Big data for trading

How relevant is big data for trading securities? Is there a bias towards a particular class of asset? Is it more relevant for particular trading style like social trading, low latency trading ??

Below is the response from Prof.Andrew Sheppard to a conversation I had with him. Kindly do offer your comments on the topic

Andrew Sheppard said:
Big Data is no substitute for good trading ideas! (Meaning spotting opportunities, executing well, and managing the risks.)

In fact, a more general statement would be that Big Data is no substitute for good thinking -- Big Ideas, if I can put it that way. But Big Data can augment good ideas (and I include in this good ideas that come from a machine, say, through Machine Learning).

That said, Big Data can be very useful in prospecting for profitable market opportunities. The same can be said for opportunities that are financial in nature but not market related.

Let me illustrate with a handful of examples:
  1. High Frequency Trading (HFT). Trading volumes in certain asset classes is sometimes very high, and you can accumulate terabytes of data per day, which mounts to very quickly. HFT is really divisible into two distinct aspects: a) execution, and b) trading strategy development and back testing. "a" is all about latency and speed of execution. "b" is really about Big data; backtesting many trading strategies to see which are profitable and why.
  2. Event Driven Investing. I have heard of some hedge funds that use social media (now definitely a source of streaming Big Data) to find trading strategies that are driven by events first detected via social media networks. And example would be a hedge fund that puts bets on company stocks in the event a product recalls. "Oct 17, 2013 - Toyota Motor Co. is recalling 885,000 vehicles worldwide over electrical problems that could prevent airbags from deploying in a crash." That's a story item I just pulled off Google. That's the sort of news that moves stock prices! It may perhaps drive down the company's stock price. So, suppose, for example, that that piece of news could be picked up from chatter on Twitter before it hit the mainstream newswire? A trade could be put on the sells short the company's stock in anticipation of a price decline. To the extent that social networks are "early warning systems", this could be made into profitable trading opportunities. But Twitter alone generates huge amounts of data every day. Taken together with other social media websites (Facebook, etc.) then that's Big Data. If you can store it and view the stream in real-time better than anyone else, I would imagine that it could be very profitable indeed.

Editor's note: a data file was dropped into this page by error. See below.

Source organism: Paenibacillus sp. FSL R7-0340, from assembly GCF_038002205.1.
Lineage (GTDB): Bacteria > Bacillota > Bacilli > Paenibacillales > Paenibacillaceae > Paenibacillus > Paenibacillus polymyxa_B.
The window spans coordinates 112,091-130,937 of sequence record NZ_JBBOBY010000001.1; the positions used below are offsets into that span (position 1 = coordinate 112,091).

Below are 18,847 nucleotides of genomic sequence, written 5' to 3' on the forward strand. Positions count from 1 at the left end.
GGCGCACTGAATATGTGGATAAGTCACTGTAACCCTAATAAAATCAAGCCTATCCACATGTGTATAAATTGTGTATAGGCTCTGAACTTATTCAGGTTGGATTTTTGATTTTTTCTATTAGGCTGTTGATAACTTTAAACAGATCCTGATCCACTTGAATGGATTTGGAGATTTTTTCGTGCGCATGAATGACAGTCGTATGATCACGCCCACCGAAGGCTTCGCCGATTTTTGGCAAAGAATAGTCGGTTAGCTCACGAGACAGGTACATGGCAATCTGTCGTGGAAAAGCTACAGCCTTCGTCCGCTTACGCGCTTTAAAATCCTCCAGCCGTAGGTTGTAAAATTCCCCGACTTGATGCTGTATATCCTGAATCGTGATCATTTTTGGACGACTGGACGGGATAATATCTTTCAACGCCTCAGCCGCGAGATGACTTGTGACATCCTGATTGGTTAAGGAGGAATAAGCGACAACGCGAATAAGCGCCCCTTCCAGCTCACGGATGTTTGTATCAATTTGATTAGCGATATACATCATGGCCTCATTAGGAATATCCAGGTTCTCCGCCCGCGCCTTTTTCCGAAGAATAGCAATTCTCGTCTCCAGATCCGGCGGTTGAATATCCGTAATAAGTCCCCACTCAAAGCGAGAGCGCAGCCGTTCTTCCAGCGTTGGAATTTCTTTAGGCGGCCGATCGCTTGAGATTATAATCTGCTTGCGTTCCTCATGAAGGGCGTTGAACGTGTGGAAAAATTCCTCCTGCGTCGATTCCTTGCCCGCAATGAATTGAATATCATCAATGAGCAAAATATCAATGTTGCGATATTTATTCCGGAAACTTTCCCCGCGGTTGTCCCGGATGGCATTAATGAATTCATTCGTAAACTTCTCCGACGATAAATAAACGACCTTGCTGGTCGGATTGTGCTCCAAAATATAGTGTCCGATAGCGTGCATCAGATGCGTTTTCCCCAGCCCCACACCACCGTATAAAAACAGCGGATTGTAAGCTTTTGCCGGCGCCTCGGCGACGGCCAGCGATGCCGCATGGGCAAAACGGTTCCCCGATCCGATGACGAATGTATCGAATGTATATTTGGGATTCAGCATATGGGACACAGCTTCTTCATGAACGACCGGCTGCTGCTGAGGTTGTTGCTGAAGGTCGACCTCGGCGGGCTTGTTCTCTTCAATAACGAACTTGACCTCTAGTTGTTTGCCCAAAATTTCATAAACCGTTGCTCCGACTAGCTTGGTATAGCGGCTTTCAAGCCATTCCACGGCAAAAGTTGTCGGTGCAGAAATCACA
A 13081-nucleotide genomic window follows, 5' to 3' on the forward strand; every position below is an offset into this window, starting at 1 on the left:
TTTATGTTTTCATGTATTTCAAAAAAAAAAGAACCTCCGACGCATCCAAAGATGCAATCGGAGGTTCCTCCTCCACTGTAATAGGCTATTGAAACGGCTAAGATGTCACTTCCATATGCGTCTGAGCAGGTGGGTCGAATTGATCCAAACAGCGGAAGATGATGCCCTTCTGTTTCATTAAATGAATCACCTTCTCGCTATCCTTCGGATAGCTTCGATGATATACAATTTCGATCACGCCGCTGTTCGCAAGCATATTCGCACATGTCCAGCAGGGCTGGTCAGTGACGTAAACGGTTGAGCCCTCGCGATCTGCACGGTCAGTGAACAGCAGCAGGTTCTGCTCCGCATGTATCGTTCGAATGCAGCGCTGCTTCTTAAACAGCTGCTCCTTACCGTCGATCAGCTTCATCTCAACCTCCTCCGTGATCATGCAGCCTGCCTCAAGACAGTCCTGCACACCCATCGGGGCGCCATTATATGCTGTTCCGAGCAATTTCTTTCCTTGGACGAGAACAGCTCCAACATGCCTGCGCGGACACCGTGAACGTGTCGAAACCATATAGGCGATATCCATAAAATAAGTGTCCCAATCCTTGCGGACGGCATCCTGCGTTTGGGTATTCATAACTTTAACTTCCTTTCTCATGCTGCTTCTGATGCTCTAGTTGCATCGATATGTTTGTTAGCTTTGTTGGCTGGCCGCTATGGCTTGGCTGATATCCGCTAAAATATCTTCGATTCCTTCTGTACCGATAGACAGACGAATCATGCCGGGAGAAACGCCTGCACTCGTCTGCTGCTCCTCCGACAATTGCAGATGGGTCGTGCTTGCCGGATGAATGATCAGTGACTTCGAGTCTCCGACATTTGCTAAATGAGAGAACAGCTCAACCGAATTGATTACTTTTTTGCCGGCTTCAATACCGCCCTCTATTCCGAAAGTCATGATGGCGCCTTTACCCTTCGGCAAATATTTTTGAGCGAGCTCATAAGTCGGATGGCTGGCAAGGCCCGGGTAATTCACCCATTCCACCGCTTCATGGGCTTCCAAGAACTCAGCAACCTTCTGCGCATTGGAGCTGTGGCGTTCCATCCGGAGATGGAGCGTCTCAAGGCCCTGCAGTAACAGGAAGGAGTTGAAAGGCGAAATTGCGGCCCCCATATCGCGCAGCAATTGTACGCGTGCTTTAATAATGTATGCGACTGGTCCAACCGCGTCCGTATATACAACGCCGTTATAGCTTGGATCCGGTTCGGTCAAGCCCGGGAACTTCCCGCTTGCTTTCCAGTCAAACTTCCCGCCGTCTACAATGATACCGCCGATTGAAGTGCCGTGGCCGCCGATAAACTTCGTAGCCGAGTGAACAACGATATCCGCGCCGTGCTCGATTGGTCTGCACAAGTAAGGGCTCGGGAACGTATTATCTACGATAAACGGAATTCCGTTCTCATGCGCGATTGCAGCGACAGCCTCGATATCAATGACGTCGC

3. Better control over risk. Oftentimes there is such an emphasis on profit that people neglect the flip side of the coin: loss. Sure it's important to make money, but it's also important to keep what you earn! The first rule of trading is preservation of capital; lose that and you are out of the game. Moreover, a dollar made through risk management is in some ways a better quality dollar -- less volatile -- than a dollar earned. Consider, for example, a credit card company that uses it's vast about of transactions data to reduce fraud. A few percentage points of improvement in fraud prevention can mean big savings. And all done without acquiring new customers or having to process more transactions (in fact, merely denying a small number of fraudulent transactions). That's the power of Big Data!
In terms of what areas in which Big Data can be a source of ideas and profitable opportunities, then that is obviously very dependent on availability of data (and in this case Big Data). There may well be areas where Big Data does not exist (or is too expensive, which amounts to the same thing I suppose). But data is growing in most areas and, subject to access being restricted by cost, it's likely that more and more asset groups and markets will have more useful Big Data over time.

Anyway, just my 2 cents worth!